This little house dog can be quite prey driven and independent, and training him will require keeping him focused on you. Establishing yourself as his leader is very important to achieve focus, and these sensitive, independent dogs learn better from positive reinforcement. They generally do not require or respond well to punishment or heavy-handed tactics. Be firm, consistent, and ensure your pooch is well socialized and respects you in order to be successful training your Mini Schnauzer.
Miniature Schnauzers benefit from early training and socialization and positive reward-based training. Your Mini Schnauzer will need to be house trained and learn basic obedience commands like 'sit', 'stay', 'down', and 'come'. Good off-leash recall and learning to walk on a loose leash can be challenging for inquisitive Mini Schnauzers, but are especially important to establish for your dog's safety and your peace of mind. Because they are athletic and smart, Mini Schnauzers can also excel at doggy sports like flyball and agility trials, so you might want to incorporate these into your training regime to keep your bright little pup's mind busy and engaged.
It is important to stay positive and not become frustrated with your Miniature Schnauzer during training. Make time to train when you are free from distractions and in a positive mood. Use treats, toys, and praise to train your Miniature Schnauzer. Because they love to play, typical of a terrier breed, play can be an excellent positive reinforcement. By using play as a reward you can avoid the danger of overfeeding your little house dog, which can be a problem. Miniature Schnauzers tend to be pretty food motivated and while food is an excellent reward, it can be combined with affection and play so that it is not overused.
Struggling to control his barking at other dogs/people
Hello Sue, Check out the article linked below and use the "Quiet" method and the "Desensitize" method. https://wagwalking.com/training/train-a-shih-tzu-puppy-to-not-bark Also, check out the PDF e-book download linked below and the information about how to socialize puppies found in that short book. www.lifedogtraining.com/freedownloads Best of luck training, Caitlin Crittenden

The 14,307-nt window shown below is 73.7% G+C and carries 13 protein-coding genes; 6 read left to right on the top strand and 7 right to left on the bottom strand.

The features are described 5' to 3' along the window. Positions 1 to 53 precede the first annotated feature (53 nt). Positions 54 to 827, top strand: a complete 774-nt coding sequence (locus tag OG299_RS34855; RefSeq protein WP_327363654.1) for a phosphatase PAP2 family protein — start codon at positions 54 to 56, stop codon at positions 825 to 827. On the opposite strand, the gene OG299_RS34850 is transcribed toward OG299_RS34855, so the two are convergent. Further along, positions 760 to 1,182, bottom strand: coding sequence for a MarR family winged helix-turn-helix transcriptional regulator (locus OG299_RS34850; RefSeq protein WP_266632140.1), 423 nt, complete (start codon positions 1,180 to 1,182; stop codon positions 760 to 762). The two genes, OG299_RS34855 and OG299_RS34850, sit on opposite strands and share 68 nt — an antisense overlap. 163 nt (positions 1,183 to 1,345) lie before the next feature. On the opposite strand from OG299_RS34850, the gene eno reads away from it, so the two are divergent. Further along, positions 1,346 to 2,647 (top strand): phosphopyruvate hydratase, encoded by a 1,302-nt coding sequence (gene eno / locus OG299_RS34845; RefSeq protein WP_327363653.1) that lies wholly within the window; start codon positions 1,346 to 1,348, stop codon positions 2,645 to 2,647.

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Hello, my dog is 13 weeks old and we have had him a little over a week now. We are struggling with biting and barking. He often bites hard. We respond to his attempts by handing him a toy, which he often pushes to the side in order to bite us. We then yelp in a high pitch voice and ignore him. This usually makes him aggravated and he barks and/or bites our legs as we walk away. His bites are painful so it is often hard to ignore. He usually responds to being ignored by biting furniture, hiding under the couch, or leaving the area to use the bathroom. He also often barks when one of us walks into a room. We feed him the recommended amount, provide plenty of teething toys, and let him out regularly, so I am not sure how to address the problem. Any advice would be greatly appreciated!
Hello Taylor, Check out the article linked below and teach use the Leave It method. This will take a little time to teach so practice frequently to speed up that process. https://wagwalking.com/training/train-a-shih-tzu-puppy-to-not-bite Also, it sounds like he is often over-tired and over-stimulated when the biting is at its worst a lot of times. Puppies can actually get more wound up when they are overdue for some down time. When he gets like this, put him into a crate or an exercise pen with a food-stuffed chew toy to give him time to wind down and play calmly. When you put him in the crate or pen, he will likely bark at first, ignore his barking. Check out the Surprise method from the article linked below to help with the barking when confined. Surprise method: https://wagwalking.com/training/like-a-crate For the barking while loose, check out the article linked below and the Quiet and Desensitization methods. Quiet is a useful command to have to stop the barking, but he likely needs to be desensitized to people entering and leaving the room in general to make that less exciting for him. Follow the Desensitization method for that, and also check out the video linked below for an example of someone doing this at a front door (you can do the same type of training for just entering into rooms and not just the front door though). Don't ever give treats while he is in the middle of barking; wait until he is quiet - even if that's only a second, before rewarding, so that your timing rewards the quietness and doesn't encourage more barking. Quiet method and Desensitization method: https://wagwalking.com/training/train-a-shih-tzu-puppy-to-not-bark Desensitization door video: https://www.youtube.com/watch?v=DxPrNnulp5s The video channel above also includes a few other barking videos in Kikopup's channel if you need further examples. Best of luck training, Caitlin Crittenden
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